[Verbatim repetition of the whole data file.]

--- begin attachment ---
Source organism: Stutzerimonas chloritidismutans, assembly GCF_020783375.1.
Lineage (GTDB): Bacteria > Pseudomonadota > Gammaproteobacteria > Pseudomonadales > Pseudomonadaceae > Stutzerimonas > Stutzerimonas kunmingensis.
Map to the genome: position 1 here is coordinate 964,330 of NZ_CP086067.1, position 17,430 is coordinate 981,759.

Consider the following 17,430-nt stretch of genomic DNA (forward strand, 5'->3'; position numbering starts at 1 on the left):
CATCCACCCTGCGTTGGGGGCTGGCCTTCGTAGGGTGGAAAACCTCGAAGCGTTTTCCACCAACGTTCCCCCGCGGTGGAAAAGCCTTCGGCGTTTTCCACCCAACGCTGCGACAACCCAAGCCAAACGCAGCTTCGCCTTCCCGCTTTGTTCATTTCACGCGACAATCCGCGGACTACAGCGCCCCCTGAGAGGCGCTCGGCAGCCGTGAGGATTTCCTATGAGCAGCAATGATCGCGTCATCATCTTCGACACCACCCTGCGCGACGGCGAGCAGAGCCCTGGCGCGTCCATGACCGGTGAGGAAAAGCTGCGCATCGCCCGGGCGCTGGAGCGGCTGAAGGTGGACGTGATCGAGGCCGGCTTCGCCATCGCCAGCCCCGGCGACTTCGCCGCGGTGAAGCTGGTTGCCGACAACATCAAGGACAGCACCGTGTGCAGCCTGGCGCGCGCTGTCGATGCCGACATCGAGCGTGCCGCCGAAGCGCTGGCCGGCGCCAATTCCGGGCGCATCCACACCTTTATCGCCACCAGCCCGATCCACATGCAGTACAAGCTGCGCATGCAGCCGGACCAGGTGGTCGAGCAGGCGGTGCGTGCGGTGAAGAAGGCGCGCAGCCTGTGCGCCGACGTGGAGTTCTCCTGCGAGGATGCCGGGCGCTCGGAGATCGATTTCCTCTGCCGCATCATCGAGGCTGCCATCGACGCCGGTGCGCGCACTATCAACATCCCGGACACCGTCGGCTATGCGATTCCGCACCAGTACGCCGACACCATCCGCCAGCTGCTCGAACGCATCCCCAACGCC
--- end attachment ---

Source organism: Stutzerimonas chloritidismutans, assembly GCF_020783375.1.
Lineage (GTDB): Bacteria > Pseudomonadota > Gammaproteobacteria > Pseudomonadales > Pseudomonadaceae > Stutzerimonas > Stutzerimonas kunmingensis.
Map to the genome: position 1 here is coordinate 964,330 of NZ_CP086067.1, position 17,430 is coordinate 981,759.

Consider the following 17,430-nt stretch of genomic DNA (forward strand, 5'->3'; position numbering starts at 1 on the left):
CATCCACCCTGCGTTGGGGGCTGGCCTTCGTAGGGTGGAAAACCTCGAAGCGTTTTCCACCAACGTTCCCCCGCGGTGGAAAAGCCTTCGGCGTTTTCCACCCAACGCTGCGACAACCCAAGCCAAACGCAGCTTCGCCTTCCCGCTTTGTTCATTTCACGCGACAATCCGCGGACTACAGCGCCCCCTGAGAGGCGCTCGGCAGCCGTGAGGATTTCCTATGAGCAGCAATGATCGCGTCATCATCTTCGACACCACCCTGCGCGACGGCGAGCAGAGCCCTGGCGCGTCCATGACCGGTGAGGAAAAGCTGCGCATCGCCCGGGCGCTGGAGCGGCTGAAGGTGGACGTGATCGAGGCCGGCTTCGCCATCGCCAGCCCCGGCGACTTCGCCGCGGTGAAGCTGGTTGCCGACAACATCAAGGACAGCACCGTGTGCAGCCTGGCGCGCGCTGTCGATGCCGACATCGAGCGTGCCGCCGAAGCGCTGGCCGGCGCCAATTCCGGGCGCATCCACACCTTTATCGCCACCAGCCCGATCCACATGCAGTACAAGCTGCGCATGCAGCCGGACCAGGTGGTCGAGCAGGCGGTGCGTGCGGTGAAGAAGGCGCGCAGCCTGTGCGCCGACGTGGAGTTCTCCTGCGAGGATGCCGGGCGCTCGGAGATCGATTTCCTCTGCCGCATCATCGAGGCTGCCATCGACGCCGGTGCGCGCACTATCAACATCCCGGACACCGTCGGCTATGCGATTCCGCACCAGTACGCCGACACCATCCGCCAGCTGCTCGAACGCATCCCCAACGCC